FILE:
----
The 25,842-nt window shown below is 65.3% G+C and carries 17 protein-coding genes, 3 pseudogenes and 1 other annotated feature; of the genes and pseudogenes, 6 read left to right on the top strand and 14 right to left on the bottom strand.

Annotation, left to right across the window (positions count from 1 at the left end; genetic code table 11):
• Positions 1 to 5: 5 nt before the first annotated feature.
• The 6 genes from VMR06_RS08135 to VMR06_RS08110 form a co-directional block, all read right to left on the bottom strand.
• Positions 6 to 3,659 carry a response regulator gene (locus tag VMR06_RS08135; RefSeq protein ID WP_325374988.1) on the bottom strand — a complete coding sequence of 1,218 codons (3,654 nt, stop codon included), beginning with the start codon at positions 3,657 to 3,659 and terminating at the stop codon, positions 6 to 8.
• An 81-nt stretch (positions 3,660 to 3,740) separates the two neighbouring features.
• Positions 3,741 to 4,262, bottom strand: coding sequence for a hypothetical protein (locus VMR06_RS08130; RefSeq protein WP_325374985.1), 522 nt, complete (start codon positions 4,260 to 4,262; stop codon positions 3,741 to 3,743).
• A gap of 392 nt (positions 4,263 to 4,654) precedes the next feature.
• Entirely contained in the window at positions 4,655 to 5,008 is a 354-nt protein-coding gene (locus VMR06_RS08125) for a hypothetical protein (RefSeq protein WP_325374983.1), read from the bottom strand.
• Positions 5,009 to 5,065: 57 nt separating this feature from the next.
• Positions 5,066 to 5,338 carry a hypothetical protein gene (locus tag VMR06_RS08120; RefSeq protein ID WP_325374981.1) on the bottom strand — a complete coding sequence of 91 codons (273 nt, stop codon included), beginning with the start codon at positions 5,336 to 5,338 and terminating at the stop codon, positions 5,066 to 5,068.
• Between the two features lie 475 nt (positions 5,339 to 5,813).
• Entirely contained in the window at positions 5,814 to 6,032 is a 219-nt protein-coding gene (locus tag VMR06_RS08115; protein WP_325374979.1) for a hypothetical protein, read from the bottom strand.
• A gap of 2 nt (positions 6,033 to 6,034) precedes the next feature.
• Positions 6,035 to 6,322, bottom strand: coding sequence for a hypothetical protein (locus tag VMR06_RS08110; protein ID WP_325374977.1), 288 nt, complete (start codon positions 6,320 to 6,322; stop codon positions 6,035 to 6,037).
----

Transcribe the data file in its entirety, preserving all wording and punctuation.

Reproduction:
The 25,842-nt window shown below is 65.3% G+C and carries 17 protein-coding genes, 3 pseudogenes and 1 other annotated feature; of the genes and pseudogenes, 6 read left to right on the top strand and 14 right to left on the bottom strand.

Annotation, left to right across the window (positions count from 1 at the left end; genetic code table 11):
• Positions 1 to 5: 5 nt before the first annotated feature.
• The 6 genes from VMR06_RS08135 to VMR06_RS08110 form a co-directional block, all read right to left on the bottom strand.
• Positions 6 to 3,659 carry a response regulator gene (locus tag VMR06_RS08135; RefSeq protein ID WP_325374988.1) on the bottom strand — a complete coding sequence of 1,218 codons (3,654 nt, stop codon included), beginning with the start codon at positions 3,657 to 3,659 and terminating at the stop codon, positions 6 to 8.
• An 81-nt stretch (positions 3,660 to 3,740) separates the two neighbouring features.
• Positions 3,741 to 4,262, bottom strand: coding sequence for a hypothetical protein (locus VMR06_RS08130; RefSeq protein WP_325374985.1), 522 nt, complete (start codon positions 4,260 to 4,262; stop codon positions 3,741 to 3,743).
• A gap of 392 nt (positions 4,263 to 4,654) precedes the next feature.
• Entirely contained in the window at positions 4,655 to 5,008 is a 354-nt protein-coding gene (locus VMR06_RS08125) for a hypothetical protein (RefSeq protein WP_325374983.1), read from the bottom strand.
• Positions 5,009 to 5,065: 57 nt separating this feature from the next.
• Positions 5,066 to 5,338 carry a hypothetical protein gene (locus tag VMR06_RS08120; RefSeq protein ID WP_325374981.1) on the bottom strand — a complete coding sequence of 91 codons (273 nt, stop codon included), beginning with the start codon at positions 5,336 to 5,338 and terminating at the stop codon, positions 5,066 to 5,068.
• Between the two features lie 475 nt (positions 5,339 to 5,813).
• Entirely contained in the window at positions 5,814 to 6,032 is a 219-nt protein-coding gene (locus tag VMR06_RS08115; protein WP_325374979.1) for a hypothetical protein, read from the bottom strand.
• A gap of 2 nt (positions 6,033 to 6,034) precedes the next feature.
• Positions 6,035 to 6,322, bottom strand: coding sequence for a hypothetical protein (locus tag VMR06_RS08110; protein ID WP_325374977.1), 288 nt, complete (start codon positions 6,320 to 6,322; stop codon positions 6,035 to 6,037).